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An iron railing separated the field from a few stiff flower-beds fronting the windows. The frost had blackened the dahlias, nothing seemed to prosper except the box-edging, and that was both luxuriant and disorderly. Several firs, which had grown in spite of the east wind, and if not tall, were not very stunted, stood on the grass, and afforded some shelter to the house: a dark brick building, with a front of four heavy square windows.
The sea, some half a mile off, hardly formed a redeeming point in the landscape, seen as it was through the gaps in the low sand-hills, called "links" in that country, thrown up all along the shore, their size and shape often altered, on the side next the sea, by every strong wind; whilst, to the landward, their form received some consistency from the coarse grass, or rather rushes, which grew there.
Flat fields, red-roofed cottages, a coal-pit, and the straight lines of two plantations, were the principal features of the country as seen from the four front windows of Grainthorpe.
A girl was looking from the drawing-room window; sometimes working and sometimes studying the landscape, with an expression of face which might betoken either deep thought or utter vacancy. She rose as she heard the sound of wheels, and then one saw that she was thin rather than slender, for she was well and strongly built.
Her complexion was fair, and her gray eyes large and handsome. Her mouth, too, was rather large, and the lower part of her face had, especially when in repose, a look of squareness, but was otherwise pretty. She went to the front-door, where she met a short, stout, elderly gentleman, whose thick, fuzzy, gray hair stood on end in the most rebellious way when he took off his hat, and still gave him a rather youthful air. She welcomed her uncle, and asked for news in a general way, although she must have known, that in all probability nothing remarkable had happened that day at Eastham, the large manufacturing town, some three miles off, where her uncle went for business every day.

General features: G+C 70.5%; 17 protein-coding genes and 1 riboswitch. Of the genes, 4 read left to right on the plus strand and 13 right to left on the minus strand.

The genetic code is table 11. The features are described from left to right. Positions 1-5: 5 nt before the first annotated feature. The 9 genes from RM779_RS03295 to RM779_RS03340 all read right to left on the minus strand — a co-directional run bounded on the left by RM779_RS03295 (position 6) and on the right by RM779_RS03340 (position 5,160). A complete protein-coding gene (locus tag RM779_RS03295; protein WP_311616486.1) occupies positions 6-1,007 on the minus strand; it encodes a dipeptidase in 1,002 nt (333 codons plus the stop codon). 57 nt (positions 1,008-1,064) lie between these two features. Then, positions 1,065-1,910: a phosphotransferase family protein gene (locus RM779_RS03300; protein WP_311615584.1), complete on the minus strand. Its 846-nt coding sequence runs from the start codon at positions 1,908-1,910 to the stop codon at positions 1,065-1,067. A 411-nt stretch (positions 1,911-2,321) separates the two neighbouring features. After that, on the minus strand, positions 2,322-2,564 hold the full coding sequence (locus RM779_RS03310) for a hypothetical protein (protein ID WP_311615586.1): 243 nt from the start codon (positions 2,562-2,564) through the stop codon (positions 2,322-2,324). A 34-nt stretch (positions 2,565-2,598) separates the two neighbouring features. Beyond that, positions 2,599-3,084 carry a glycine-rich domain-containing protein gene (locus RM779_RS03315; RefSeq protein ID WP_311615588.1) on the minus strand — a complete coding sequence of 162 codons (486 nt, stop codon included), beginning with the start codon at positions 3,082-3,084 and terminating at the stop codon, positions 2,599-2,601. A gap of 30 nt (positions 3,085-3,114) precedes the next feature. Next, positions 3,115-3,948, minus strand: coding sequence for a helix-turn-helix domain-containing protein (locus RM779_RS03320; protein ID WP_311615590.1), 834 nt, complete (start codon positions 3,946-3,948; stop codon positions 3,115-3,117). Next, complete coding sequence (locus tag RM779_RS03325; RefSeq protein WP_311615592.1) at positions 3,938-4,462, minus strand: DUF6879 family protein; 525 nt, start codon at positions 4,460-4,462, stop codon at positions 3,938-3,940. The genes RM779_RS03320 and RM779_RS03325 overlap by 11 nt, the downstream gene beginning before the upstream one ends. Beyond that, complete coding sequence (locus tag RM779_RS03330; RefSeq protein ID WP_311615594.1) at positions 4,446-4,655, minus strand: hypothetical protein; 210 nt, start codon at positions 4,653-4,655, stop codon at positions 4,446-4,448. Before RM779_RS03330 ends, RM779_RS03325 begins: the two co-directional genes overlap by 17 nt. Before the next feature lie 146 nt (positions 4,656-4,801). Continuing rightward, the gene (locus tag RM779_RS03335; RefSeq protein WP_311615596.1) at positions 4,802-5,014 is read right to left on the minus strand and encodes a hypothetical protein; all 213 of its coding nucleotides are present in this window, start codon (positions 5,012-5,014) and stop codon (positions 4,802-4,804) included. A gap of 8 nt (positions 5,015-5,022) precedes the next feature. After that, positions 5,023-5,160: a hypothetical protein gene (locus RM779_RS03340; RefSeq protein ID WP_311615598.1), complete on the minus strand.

"Women are always insatiable about news. I never knew such creatures," answered Mr. Sandon, with an air of benignant superiority. "No, I saw no one, and heard nothing—met William Ledward twice in the street, that's all—but I have news for all that, Georgy, dear 1"
"Well, miss, I have heard from somebody; you won't have him home yet. I don't know but that it is as well; you are young enough in all conscience: —time enough—time enough."
There was but little disappointment visible in Georgy's face; but her uncle was not observant, and besides had his own opinions as to the nature, habits, and customs of girls, into whose dispositions he believed that he possessed a special insight.
"Here is the letter, and one enclosed for you: and now be off, for I have plenty to do before dinner."